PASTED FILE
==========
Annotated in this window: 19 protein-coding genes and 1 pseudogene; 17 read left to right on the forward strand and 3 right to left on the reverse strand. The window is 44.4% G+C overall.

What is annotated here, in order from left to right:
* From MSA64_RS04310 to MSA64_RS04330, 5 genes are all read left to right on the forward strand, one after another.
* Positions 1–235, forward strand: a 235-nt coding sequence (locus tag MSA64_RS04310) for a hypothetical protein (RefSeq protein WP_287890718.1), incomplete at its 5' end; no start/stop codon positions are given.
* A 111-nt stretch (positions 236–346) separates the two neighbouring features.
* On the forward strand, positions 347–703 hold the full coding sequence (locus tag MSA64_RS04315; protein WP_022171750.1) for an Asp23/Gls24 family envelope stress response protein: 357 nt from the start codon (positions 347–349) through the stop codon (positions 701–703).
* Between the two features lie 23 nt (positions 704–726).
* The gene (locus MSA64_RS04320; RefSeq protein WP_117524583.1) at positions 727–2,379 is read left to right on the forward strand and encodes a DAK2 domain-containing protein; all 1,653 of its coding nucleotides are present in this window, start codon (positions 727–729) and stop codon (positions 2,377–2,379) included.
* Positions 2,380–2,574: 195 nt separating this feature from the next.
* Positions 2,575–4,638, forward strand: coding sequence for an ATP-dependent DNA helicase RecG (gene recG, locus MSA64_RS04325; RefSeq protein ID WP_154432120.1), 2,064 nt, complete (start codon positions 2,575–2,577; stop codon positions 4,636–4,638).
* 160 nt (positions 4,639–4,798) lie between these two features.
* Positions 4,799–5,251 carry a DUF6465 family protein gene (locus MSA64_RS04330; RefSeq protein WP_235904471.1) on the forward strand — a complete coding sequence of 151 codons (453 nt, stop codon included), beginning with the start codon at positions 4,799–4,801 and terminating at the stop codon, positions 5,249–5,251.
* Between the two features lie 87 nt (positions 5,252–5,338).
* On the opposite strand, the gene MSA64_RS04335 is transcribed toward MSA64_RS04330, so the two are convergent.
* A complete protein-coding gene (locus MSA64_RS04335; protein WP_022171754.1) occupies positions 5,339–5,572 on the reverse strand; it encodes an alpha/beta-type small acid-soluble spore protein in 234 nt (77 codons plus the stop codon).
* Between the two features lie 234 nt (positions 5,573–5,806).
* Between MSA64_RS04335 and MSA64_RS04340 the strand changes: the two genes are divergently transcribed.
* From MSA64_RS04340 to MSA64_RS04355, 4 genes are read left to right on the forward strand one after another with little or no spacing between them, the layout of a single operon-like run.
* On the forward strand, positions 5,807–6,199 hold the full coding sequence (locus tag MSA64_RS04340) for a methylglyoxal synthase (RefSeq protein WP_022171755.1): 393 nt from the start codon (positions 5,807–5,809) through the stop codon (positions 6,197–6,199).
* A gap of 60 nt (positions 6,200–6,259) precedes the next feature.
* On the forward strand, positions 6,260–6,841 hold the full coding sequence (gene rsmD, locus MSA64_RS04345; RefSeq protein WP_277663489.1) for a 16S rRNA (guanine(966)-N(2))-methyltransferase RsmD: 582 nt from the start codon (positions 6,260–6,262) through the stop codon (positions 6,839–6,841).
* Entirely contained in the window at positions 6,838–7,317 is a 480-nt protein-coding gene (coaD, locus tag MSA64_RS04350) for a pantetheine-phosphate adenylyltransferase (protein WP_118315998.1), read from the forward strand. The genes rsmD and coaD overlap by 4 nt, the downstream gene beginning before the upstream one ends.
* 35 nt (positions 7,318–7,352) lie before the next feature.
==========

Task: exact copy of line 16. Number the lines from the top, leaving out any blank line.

* Between the two features lie 234 nt (positions 5,573–5,806).